A Shameful Piece of History

In a time when many of us are feeling isolated, whether by Covid or politics, one thing we all have in common is that we view the world through a unique lens that’s crafted by the lives we’ve led. The only way we can try and make sense out of this complicated world is to draw from our personal experiences. I, for example, grew up in Louisville, Kentucky in a middle-income family that loved the University of Kentucky Wildcats, sweet tea, trips to the lake and the Beach Boys. Every single event in my life – from having a nun clean tiny rocks out my skinned knee in the first grade to a family vacation in Colorado before my parents divorced – has contributed to the person I am today and how I view the world.

When I was five, I witnessed a shameful piece of our history that had a profound impact on my sense of right and wrong. I was born in Okolona, a quiet community in Louisville that’s best known as the home of two-time Super Bowl champion Phil Simms (I know, not a huge claim to fame). When Louisville began bussing black students to all-white schools and vice versa to better integrate classrooms, protests (many verging on riots) erupted throughout the city, including in the parking lot across from Southern High School where Simms had graduated.

It was just a block from my home, so my grandparents took me to watch – we sat on the porch of a funeral home across the street and watched men in white robes with pointy hats shouting, throwing bottles and burning the mailboxes where my mom dropped her bills each month. That night, I remember my parents telling me we had to stay inside because there was tear gas, but I didn’t understand what that meant. I only knew that our usually peaceful neighborhood was now full of honking horns, shouting people and flashing police lights. I was so young, I don’t remember what my parents or grandparents said to me that day or how they may have tried to make sense of what was happening. I just remember being scared.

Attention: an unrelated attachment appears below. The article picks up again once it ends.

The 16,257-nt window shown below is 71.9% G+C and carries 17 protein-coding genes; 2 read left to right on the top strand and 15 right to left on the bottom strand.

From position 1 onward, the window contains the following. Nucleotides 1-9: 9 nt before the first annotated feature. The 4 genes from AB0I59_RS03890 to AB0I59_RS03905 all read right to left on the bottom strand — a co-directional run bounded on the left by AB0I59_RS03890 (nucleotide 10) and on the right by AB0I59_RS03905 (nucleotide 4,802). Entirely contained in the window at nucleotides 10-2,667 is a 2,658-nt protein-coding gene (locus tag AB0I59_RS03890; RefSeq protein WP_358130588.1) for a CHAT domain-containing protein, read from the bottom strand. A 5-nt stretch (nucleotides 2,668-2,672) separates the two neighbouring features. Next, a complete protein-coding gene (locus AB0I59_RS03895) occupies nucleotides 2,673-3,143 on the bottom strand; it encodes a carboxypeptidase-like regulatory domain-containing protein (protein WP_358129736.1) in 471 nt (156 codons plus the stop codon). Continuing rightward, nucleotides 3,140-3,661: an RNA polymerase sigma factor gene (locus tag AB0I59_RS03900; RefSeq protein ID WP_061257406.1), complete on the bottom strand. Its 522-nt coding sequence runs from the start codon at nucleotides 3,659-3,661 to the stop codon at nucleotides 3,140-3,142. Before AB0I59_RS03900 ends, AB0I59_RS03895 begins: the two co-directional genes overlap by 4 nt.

But I can tell you the impact it had on me. I’ve thought about that day so many times over the years, and each time it leads me to the same question – how in the world can people have so much hatred for their fellow man based only on a physical trait that none of us can control? What if we lived in an alternate universe, and instead of race it was the length of your ring finger, or shape of your earlobe, or whether you had an “innie” or an “outie” that people judged you on?  It would seem no less ridiculous to me than hating someone because of the tone of their skin.

It left me with a deep-ruited understanding that it doesn’t matter what color your skin is, or your hair, your eyes, what god you worship (or don’t), who you love, where you were born. We’re all just people, made up of millions of little factors that we’ve had zero personal control over.  

I’m immensely thankful that my grandparents brought me along that day, although they both passed away years ago so I can’t thank them. If they hadn’t, I wonder how it may have changed my perspective on the world. Because having different backgrounds and life experiences gives us a broad range of perspectives, and that matters. What a boring world it would be if we were all exactly the same.

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